I grew up in a predominantly Jewish neighbourhood in Toronto, and attended Jewish schools from when I was fresh out of the womb until I graduated high school in 2015. I grew up in a pretty traditional family who followed Conservative Judaism, a fairly moderate denomination with a relatively strict following of the laws of kashrut, or kosher. When I made the decision to keep kosher in university, I was totally unaware of what it would teach me. 

The Basics

meat, fish, seafood, pork, barbecue
Christin Urso

According to kosher dietary laws, mammals require certain identifying characteristics and must be killed in a very specific way. Also, dairy and meat products cannot be eaten together. Most of my life, it was easy to stay Kosher because I just ate vegetarian at restaurants or ate meat at home–mostly on Jewish holidays and special occasions. Many traditional Ashkenazi, or Eastern European, Jewish foods contain meat and dairy, making them a very regular part of my diet growing up. 

When I started school at Queen's University in the fall of 2015, I was nervous about new classes, meeting new people, residence life, and living 300 kilometres away from home: all the usual first-year jitters. But added to my list of concerns was the constant ruminating thought of what I was going to do about my diet. Living at home where basically of all my meals were prepared by my amazing chef-of-a-mom made being kosher a million times easier. But being kosher at university posed a new set of challenges. I worried what my parents and grandparents would think if I were to tell them that I broke my lifelong bacon-free diet.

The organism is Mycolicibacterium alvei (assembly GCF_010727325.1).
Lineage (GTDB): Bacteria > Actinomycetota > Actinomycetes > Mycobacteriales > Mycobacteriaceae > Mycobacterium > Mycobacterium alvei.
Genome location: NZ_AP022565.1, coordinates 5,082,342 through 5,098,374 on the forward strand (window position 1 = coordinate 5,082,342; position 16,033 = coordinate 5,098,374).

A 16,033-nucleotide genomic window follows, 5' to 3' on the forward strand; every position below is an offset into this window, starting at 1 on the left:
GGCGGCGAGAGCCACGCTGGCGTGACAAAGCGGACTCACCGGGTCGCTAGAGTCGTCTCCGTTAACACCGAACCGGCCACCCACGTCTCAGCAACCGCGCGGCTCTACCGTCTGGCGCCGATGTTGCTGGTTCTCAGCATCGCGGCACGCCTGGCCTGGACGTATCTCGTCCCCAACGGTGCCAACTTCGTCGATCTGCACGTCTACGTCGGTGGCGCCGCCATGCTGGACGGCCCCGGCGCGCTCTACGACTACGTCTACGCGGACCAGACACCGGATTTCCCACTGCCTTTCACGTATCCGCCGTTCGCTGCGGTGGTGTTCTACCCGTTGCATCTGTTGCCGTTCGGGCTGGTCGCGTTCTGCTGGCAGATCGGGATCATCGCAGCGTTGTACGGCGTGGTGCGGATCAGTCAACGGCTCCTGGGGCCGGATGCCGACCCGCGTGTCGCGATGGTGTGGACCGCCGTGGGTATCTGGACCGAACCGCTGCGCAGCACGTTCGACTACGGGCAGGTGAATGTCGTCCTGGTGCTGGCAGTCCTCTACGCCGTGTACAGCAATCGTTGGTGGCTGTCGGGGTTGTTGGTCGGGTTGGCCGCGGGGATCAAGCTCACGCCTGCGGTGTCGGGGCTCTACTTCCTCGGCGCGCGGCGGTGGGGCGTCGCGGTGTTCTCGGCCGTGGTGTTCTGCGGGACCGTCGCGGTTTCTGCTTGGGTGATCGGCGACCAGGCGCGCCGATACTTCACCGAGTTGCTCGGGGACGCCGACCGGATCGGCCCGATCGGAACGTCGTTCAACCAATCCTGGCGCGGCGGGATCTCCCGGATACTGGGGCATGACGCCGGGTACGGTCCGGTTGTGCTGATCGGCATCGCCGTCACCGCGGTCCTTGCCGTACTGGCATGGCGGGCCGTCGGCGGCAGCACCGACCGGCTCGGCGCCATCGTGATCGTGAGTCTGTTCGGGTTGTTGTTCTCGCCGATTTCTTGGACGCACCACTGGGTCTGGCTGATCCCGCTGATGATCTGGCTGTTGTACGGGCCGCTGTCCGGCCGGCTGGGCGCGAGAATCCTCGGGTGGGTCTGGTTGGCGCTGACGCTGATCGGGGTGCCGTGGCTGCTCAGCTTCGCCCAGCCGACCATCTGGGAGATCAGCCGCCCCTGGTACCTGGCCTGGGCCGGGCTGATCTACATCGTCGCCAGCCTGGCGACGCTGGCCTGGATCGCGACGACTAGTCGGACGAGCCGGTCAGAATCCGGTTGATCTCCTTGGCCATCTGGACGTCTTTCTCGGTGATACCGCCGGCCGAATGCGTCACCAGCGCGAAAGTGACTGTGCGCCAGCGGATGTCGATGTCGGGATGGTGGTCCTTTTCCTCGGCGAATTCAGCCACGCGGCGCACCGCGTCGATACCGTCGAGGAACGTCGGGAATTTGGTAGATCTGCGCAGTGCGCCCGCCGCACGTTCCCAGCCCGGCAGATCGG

Choices, Choices

organic fruit, Organic, salad, cabbage, fruit aisle, Vegetables, lettuce, Green, veggies, juice, mango, watermelon, vegetable aisle, Whole Foods Market
Shelby Cohron

I made the choice to at least try to eat according to my restrictions, and take it day by day. Eventually, I found that this was a way of actually preventing the freshman 15, as I was forced to eat more vegetables and less pizza as a result of my newfound lactose intolerance. Even with all the challenges of being Kosher at school, I found that there were also practical benefits. 

pepperoni, crust, pizza
Makaiyla Dell

But keeping kosher isn't just about the foods one may or may not eat. There are also many rules about preparation and consumption. There are waiting periods of varying length between meat and dairy food consumption. There are blessings to be said both before and after dining. In other words, keeping kosher in university is a detail-oriented process and one that requires a pretty serious commitment.

From Generation to Generation

bread, dairy product, vegetable, soup, cream
Madison Mounty

The structure of this somewhat exhausting practice can promote mindfulness and heightened awareness about where, what, and how a person eats. And for many, myself included, that mindfulness creates a greater appreciation for my traditions and my heritage. 

As annoying as it can sometimes be to not be able to eat poutine with friends after a long night out, making the conscious choice to be kosher in university serves as a reminder of who I am and where I come from. It is a reminder of the traditions of my family and the traditions of my people that expand more than 200 generations into the past. My grandmother always reminds me that it's a custom passed on from generation to generation, or in Hebrew, L'dor vaDor, amongst Jews all around the world. Keeping kosher is certainly a challenge sometimes, but its importance to me far outweighs the small sacrifices.